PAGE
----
In April 1953, the Townsville Daily Bulletin reported that the average daily attendance at the Women's Rest Room In Flinders Street, which was a free Council service, had reached 200.

“Two electric fans afford a constant stream of air to revive tired shoppers, and tall, green palms arranged around the attractive main sitting room, lend a restfulness to this centrally situated retreat. Iced water is on hand at all times and mirrors and other toilet conveniences are available for those wishing to freshen their makeup,” the Bulletin noted.

“As well as the stroller service and the provision of a retiring room where mothers may feed their babies, the centre offers facilities for heating bottles and changing infants’ diapers. A parcel-minding system is also in operation.”
Women's Rest Room, Flinders Street, Townsville, 1965.
Photo: City Libraries Townsville.
On average, 97 strollers were hired out each day, with scrupulous attention paid to the cleanliness of the equipment for hire. A junior assistant was responsible for making sure that each stroller received a fresh cover before use, and that after use it was treated with disinfectant, so that “all precautions were observed for the sake of the children’s health”.

The Rest Room’s supervisor, Mrs M. Whitaker, told the Bulletin that since the extensions to the room were completed, the attendance had almost doubled.

“Tourists make this their headquarters when they are in the city, and I have been complimented by women from as far afield as America, on the cleanliness of the premises,” she said.

Note: I've had some wonderful feedback about this article, which was published in the Townsville Eye on Saturday, 6 February 2016.
One notable comment came from a former colleague who said that it was her mother that was pictured on the left in the top photo! Do you have any memories of this rest room? Please leave a comment below.

Thursday, 4 February 2016

The Star of Townsville Attracts Big Crowds - 1930

When the Star of Townsville flew into the city for the first time in March 1930, thousands of locals flocked to see the aeroplane that would reduce the time it took to travel from Townsville to Brisbane to just one day.

First flight of the aircraft Star of Townsville on arrival at Ross River Plains aerodrome in Townsville, March 1930.
Photo: State Library of Queensland.
The Queensland Air Navigation Company Limited’s Avro 618 Ten - named the Star of Townsville - was a tri-motor monoplane capable of carrying eight passengers and two crew between Townsville and Brisbane, with stops at Mackay, Rockhampton and Bundaberg.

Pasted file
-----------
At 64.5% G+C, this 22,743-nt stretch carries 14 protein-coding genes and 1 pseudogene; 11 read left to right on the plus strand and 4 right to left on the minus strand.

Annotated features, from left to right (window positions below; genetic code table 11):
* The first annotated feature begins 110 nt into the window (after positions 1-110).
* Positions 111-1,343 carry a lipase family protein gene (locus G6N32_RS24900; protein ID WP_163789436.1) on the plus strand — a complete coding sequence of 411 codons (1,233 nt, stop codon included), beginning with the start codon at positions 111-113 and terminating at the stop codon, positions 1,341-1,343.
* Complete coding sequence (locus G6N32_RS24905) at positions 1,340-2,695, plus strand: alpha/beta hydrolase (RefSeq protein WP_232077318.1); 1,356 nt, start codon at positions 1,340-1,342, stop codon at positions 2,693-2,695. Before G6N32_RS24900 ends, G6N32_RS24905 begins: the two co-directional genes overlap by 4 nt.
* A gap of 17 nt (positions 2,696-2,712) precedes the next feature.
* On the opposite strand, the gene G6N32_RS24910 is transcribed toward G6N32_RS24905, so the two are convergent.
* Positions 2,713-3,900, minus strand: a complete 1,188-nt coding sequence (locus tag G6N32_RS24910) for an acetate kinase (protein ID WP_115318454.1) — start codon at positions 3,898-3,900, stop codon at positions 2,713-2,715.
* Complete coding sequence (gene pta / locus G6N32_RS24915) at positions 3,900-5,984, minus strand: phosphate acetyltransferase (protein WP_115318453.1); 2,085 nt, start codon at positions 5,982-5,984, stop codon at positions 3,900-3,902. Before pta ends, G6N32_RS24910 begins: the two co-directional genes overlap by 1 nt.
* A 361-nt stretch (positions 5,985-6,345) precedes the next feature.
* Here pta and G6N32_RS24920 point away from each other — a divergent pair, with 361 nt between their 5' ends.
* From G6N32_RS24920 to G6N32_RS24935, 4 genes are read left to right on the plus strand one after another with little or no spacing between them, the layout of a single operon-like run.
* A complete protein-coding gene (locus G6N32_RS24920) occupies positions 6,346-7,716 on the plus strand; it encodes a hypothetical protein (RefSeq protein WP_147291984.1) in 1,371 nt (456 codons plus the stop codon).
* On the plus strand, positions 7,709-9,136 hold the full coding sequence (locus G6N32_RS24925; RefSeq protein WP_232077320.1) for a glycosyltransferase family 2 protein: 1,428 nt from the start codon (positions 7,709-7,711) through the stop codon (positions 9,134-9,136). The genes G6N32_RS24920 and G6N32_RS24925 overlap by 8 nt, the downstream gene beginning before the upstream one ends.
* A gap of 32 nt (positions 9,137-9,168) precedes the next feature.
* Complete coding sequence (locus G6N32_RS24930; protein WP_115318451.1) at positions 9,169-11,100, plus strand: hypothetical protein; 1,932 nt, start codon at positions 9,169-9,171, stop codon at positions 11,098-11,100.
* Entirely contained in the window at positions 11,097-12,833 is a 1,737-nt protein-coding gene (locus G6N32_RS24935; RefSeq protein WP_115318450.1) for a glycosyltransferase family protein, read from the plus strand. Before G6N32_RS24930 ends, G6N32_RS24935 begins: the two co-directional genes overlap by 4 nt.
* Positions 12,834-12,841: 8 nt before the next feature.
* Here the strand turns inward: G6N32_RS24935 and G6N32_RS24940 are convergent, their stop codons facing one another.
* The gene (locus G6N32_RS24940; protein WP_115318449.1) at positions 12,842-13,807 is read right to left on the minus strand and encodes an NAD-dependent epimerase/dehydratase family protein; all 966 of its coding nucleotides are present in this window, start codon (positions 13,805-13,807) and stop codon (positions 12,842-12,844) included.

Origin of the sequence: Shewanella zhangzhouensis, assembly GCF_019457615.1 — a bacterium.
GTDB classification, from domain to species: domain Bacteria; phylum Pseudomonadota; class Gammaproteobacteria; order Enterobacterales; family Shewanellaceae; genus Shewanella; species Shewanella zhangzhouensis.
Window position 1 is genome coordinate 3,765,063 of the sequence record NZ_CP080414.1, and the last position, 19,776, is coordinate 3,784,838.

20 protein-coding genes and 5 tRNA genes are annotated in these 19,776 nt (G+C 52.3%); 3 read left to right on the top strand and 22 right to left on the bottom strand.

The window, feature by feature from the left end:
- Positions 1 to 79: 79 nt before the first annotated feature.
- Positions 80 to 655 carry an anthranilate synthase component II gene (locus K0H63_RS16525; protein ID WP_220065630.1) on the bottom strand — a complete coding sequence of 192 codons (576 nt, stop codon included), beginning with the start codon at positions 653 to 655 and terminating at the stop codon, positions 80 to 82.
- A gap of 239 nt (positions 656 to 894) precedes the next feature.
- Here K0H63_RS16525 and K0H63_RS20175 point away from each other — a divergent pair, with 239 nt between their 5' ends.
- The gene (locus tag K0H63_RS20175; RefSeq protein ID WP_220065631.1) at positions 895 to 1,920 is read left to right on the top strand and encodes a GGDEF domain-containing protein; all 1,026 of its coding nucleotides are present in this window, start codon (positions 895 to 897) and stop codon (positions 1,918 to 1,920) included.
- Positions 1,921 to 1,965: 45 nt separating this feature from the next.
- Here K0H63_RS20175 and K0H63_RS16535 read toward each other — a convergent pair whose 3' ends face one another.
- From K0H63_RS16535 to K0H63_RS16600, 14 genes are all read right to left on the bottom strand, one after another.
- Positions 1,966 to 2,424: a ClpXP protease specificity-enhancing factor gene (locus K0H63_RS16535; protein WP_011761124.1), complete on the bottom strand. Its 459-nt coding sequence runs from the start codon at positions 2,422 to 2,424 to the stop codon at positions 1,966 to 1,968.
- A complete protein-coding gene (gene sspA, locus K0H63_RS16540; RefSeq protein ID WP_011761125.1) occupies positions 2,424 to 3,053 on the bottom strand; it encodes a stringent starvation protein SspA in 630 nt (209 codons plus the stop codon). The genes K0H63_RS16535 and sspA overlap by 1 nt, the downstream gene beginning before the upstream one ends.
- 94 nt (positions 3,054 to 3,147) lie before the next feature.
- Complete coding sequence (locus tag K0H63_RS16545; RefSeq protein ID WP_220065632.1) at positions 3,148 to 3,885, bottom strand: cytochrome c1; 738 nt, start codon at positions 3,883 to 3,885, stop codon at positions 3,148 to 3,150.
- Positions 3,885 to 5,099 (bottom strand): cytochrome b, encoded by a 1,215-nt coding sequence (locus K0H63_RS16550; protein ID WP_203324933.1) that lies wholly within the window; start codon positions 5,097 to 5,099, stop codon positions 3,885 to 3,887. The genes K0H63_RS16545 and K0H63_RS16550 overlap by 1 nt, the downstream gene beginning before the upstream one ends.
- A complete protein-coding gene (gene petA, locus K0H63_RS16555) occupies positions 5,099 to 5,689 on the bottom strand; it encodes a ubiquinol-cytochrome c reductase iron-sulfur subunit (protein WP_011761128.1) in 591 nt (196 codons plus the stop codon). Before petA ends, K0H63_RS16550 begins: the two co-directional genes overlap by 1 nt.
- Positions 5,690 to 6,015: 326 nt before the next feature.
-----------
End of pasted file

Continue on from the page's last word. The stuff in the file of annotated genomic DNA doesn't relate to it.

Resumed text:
When it arrived in Townsville around 11am on Monday, 17 March, excited crowds were gathered at the newly constructed Ross River Plains aerodrome to see it land.
Refuelling the Star of Townsville, an Avro 618 Ten, circa 1932.
Photo: State Library of Queensland.
The following day, her “sister” plane – the Star of Cairns – a smaller, five-seat Avro, commissioned for the Cairns to Townsville route, landed in Townsville and taxied into position beside the Star of Townsville.

The Star of Cairns, an Avro 618 Five, c. 1930.
Photo: State Library of Queensland.
Once both planes were in place, the Mayor, Alderman W.J. Heatley, was invited to christen the Star of Townsville, something he was pleased to do, as he felt that “aviation was soon going to be a big mode of travel in Australia”.

A propeller on the Star of Townsville was decked with flags and a bottle of champagne, which the Mayor duly broke with a decorated hammer. Champagne streamed over the nose of the plane and splashed over several men on the lorry, much to the amusement of the onlookers.

Later in the day, locals were able to take a half hour flight over the city in the Star of Townsville, and that weekend, an air pageant was held at the aerodrome that attracted 10,000 people.

One of the Star of Townsville’s passengers on its inaugural flight to Townsville, was a businessman named Charles Hoffman, who told the Townsville Daily Bulletin that he was determined to use the service as often as possible, as it was such a time saver.

“The sense of security in air travel was real, the comfort excellent, and above all the one day journey means much to those who need fast transportation,” Mr Hoffman said.

But as exciting as this new mode of transport may have been, commercial air travel at this time still had its risks. In May 1930, the Star of Townsville went missing for half a day when the pilots were forced to make an emergency landing due to heavy fog on the journey from Mackay to Rockhampton.

They put the plane down safely in empty countryside roughly 180km north-west of Rockhampton, but knowing they would be missed, walked for hours in the hope of being able to communicate what had happened.

When they failed to find any trace of human habitation, the pilots returned to the plane and decided to attempt to take to the air again, which they did, without incident. According to one newspaper, it was a “thrilling experience” for the passengers.
Crash of the Star of Cairns, in Maryborough, December 1930.
Photo: State Library of Queensland.
Tragically, on 31 December that year, the Star of Townsville’s sister plane, the Star of Cairns, crashed in Maryborough killing the pilot, 32 year-old Dudley Percy Davidson, and 24 year-old Townsville Daily Bulletin journalist, Ian Henry Higgens.

Spectators who saw the plane take off from Maryborough said the plane had only just cleared the airfield when the engine stopped. The pilot tried to turn back, but the plane stalled and crashed into a nearby road.